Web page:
The 82nd Annual Meeting of the American Association of Physical Anthropologists (2013)


The role of exotic and ornamental plants in the feeding ecology of mouse lemurs (Microcebus murinus) at Berenty Private Reserve, Madagascar

KRISTA FISH.

Department of Anthropology, Colorado College

Friday Afternoon, 301D Add to calendar

Vegetation within and surrounding Berenty Private Reserve in southern Madagascar exhibits human influences such as the introduction of exotic plants and the use of ornamentals. Animals such as fruit bats (Pteropus rufus) and ring-tailed lemurs (Lemur catta) exploit these plants with consequences for their health and conservation, but the use of ornamental or exotic plants by nocturnal primates remains unexamined. During a six-month study spanning the rainy season/ dry season transition, the feeding ecology of mouse lemurs (Microcebus murinus) was investigated, including their use of non-native and ornamental vegetation. Continuous focal sampling of mouse lemur behaviors occurred in both the gallery forest and the forest-tourist lodge interface. The time, location, and type of food item consumed by mouse lemurs were recorded. Habitat structure, tree phenology and insect abundance were assessed along forest transects.

During the study period, mouse lemurs foraged primarily on insects. However, in the late rainy season, Cordia sinensis fruits comprised the majority of their diet. Although native to Madagascar, C. sinensis was not sampled within Berenty’s gallery forests. Instead, it was most abundant along roads and near tourist lodges where it was used as ornamental vegetation. Mouse lemurs also consumed exudates from the introduced prickly pear (Opuntia sp.). Another exotic, Cissus quadrangularis strangled 23% of the sampled trees within the gallery forest with implications for fruit, leaf, and folivorous insect abundance. Comparisons to mouse lemurs in other habitats suggest a lowering of dietary diversity for Berenty’s mouse lemurs due to the prevalence of C. sinensis.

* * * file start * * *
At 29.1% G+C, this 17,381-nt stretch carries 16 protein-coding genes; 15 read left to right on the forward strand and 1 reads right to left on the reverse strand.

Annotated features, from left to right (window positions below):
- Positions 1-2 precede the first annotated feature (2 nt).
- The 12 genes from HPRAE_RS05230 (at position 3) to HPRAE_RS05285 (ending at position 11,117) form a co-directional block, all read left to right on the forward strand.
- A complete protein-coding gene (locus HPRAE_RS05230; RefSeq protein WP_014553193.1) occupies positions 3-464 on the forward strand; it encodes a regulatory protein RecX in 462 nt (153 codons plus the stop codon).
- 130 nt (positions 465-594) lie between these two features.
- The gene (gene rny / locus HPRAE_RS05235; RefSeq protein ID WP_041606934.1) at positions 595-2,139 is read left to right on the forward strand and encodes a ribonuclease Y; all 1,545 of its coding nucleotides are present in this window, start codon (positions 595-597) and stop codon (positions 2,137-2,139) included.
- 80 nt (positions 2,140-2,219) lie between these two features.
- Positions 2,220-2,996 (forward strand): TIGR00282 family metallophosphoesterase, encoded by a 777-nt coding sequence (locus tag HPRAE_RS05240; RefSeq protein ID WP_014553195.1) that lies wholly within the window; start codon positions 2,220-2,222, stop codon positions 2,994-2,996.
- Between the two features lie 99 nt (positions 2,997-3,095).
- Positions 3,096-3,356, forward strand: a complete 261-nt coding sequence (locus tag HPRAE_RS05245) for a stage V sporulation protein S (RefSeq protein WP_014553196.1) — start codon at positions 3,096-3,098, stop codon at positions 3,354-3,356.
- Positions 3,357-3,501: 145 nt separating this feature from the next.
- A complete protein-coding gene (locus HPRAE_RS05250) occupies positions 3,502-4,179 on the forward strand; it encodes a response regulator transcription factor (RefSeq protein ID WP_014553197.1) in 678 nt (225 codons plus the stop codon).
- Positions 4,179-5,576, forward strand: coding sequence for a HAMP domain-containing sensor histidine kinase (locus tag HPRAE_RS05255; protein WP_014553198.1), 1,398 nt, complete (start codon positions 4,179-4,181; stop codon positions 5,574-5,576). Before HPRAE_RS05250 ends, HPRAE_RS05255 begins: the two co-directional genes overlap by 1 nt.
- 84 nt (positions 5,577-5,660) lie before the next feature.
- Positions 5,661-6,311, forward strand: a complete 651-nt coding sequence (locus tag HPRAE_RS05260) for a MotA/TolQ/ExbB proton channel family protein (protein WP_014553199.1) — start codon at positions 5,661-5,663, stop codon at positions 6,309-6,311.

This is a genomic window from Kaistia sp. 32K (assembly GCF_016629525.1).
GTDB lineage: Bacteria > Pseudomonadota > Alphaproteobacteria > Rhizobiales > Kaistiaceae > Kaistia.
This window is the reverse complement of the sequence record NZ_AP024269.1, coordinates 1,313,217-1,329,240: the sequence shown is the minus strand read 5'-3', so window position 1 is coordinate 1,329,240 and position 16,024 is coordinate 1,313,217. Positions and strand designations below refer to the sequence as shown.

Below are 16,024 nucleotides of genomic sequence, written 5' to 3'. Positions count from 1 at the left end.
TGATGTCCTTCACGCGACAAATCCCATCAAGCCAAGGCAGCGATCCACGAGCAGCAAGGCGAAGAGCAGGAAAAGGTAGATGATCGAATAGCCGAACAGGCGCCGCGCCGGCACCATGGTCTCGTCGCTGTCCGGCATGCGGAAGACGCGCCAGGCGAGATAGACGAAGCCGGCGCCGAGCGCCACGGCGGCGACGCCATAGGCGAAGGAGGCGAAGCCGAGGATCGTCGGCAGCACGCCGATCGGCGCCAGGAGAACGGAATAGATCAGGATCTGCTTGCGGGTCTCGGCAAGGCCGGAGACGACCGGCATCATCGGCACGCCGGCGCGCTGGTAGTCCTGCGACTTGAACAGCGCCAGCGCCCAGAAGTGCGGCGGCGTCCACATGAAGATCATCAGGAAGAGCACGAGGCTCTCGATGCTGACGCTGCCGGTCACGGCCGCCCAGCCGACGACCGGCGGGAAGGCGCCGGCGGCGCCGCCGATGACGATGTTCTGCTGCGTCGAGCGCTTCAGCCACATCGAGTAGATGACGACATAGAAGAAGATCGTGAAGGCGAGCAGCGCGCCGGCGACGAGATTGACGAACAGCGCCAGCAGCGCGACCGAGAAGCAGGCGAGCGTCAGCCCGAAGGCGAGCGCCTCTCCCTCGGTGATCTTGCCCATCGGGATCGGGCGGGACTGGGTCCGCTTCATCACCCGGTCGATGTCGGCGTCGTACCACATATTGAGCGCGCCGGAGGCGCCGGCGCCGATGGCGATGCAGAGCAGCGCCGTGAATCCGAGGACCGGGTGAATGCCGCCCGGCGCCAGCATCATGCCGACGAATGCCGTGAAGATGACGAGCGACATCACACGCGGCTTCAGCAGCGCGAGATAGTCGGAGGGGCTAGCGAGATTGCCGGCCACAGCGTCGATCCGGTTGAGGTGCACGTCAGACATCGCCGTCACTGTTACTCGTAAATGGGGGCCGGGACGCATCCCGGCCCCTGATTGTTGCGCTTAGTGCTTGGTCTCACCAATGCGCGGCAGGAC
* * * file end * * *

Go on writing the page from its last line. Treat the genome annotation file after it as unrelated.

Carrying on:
This study was funded by a University of Colorado Museum of Natural History grant, an American Society of Primatologists General Small Grant, a Sigma Xi Grants-in-Aid of Research, a William H. Burt Museum Fund grant and a University of Colorado Beverly Sears Graduate Student Grant.

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